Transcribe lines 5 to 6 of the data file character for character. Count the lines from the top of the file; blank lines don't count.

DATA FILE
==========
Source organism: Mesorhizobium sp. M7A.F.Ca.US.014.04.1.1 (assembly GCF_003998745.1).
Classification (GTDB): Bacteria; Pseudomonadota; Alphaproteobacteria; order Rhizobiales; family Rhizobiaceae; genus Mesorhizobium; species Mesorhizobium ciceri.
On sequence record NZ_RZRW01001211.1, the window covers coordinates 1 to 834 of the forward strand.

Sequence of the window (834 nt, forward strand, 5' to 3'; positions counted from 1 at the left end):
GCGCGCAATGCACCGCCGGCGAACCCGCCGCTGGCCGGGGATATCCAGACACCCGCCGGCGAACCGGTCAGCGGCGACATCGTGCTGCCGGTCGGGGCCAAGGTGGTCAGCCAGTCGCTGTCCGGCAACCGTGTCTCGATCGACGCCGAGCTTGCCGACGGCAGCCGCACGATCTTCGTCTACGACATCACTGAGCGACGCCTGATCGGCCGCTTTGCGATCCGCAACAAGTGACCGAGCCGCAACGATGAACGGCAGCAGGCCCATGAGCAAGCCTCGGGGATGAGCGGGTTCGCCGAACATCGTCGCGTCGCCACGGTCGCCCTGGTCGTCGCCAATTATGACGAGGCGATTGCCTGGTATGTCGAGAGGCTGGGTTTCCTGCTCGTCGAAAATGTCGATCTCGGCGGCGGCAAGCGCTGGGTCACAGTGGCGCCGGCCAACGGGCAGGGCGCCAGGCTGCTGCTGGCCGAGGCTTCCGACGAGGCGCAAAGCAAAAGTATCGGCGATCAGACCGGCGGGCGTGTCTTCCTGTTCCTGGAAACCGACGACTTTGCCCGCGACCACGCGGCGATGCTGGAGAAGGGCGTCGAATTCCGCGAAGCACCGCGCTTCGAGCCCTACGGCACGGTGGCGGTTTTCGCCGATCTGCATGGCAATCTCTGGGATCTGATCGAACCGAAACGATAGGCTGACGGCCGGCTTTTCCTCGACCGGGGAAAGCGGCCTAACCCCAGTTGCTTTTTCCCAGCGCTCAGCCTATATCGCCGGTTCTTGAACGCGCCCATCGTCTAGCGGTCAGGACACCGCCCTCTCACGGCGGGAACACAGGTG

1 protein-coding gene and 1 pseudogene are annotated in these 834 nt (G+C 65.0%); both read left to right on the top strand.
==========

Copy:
GCGCGCAATGCACCGCCGGCGAACCCGCCGCTGGCCGGGGATATCCAGACACCCGCCGGCGAACCGGTCAGCGGCGACATCGTGCTGCCGGTCGGGGCCAAGGTGGTCAGCCAGTCGCTGTCCGGCAACCGTGTCTCGATCGACGCCGAGCTTGCCGACGGCAGCCGCACGATCTTCGTCTACGACATCACTGAGCGACGCCTGATCGGCCGCTTTGCGATCCGCAACAAGTGACCGAGCCGCAACGATGAACGGCAGCAGGCCCATGAGCAAGCCTCGGGGATGAGCGGGTTCGCCGAACATCGTCGCGTCGCCACGGTCGCCCTGGTCGTCGCCAATTATGACGAGGCGATTGCCTGGTATGTCGAGAGGCTGGGTTTCCTGCTCGTCGAAAATGTCGATCTCGGCGGCGGCAAGCGCTGGGTCACAGTGGCGCCGGCCAACGGGCAGGGCGCCAGGCTGCTGCTGGCCGAGGCTTCCGACGAGGCGCAAAGCAAAAGTATCGGCGATCAGACCGGCGGGCGTGTCTTCCTGTTCCTGGAAACCGACGACTTTGCCCGCGACCACGCGGCGATGCTGGAGAAGGGCGTCGAATTCCGCGAAGCACCGCGCTTCGAGCCCTACGGCACGGTGGCGGTTTTCGCCGATCTGCATGGCAATCTCTGGGATCTGATCGAACCGAAACGATAGGCTGACGGCCGGCTTTTCCTCGACCGGGGAAAGCGGCCTAACCCCAGTTGCTTTTTCCCAGCGCTCAGCCTATATCGCCGGTTCTTGAACGCGCCCATCGTCTAGCGGTCAGGACACCGCCCTCTCACGGCGGGAACACAGGTG

1 protein-coding gene and 1 pseudogene are annotated in these 834 nt (G+C 65.0%); both read left to right on the top strand.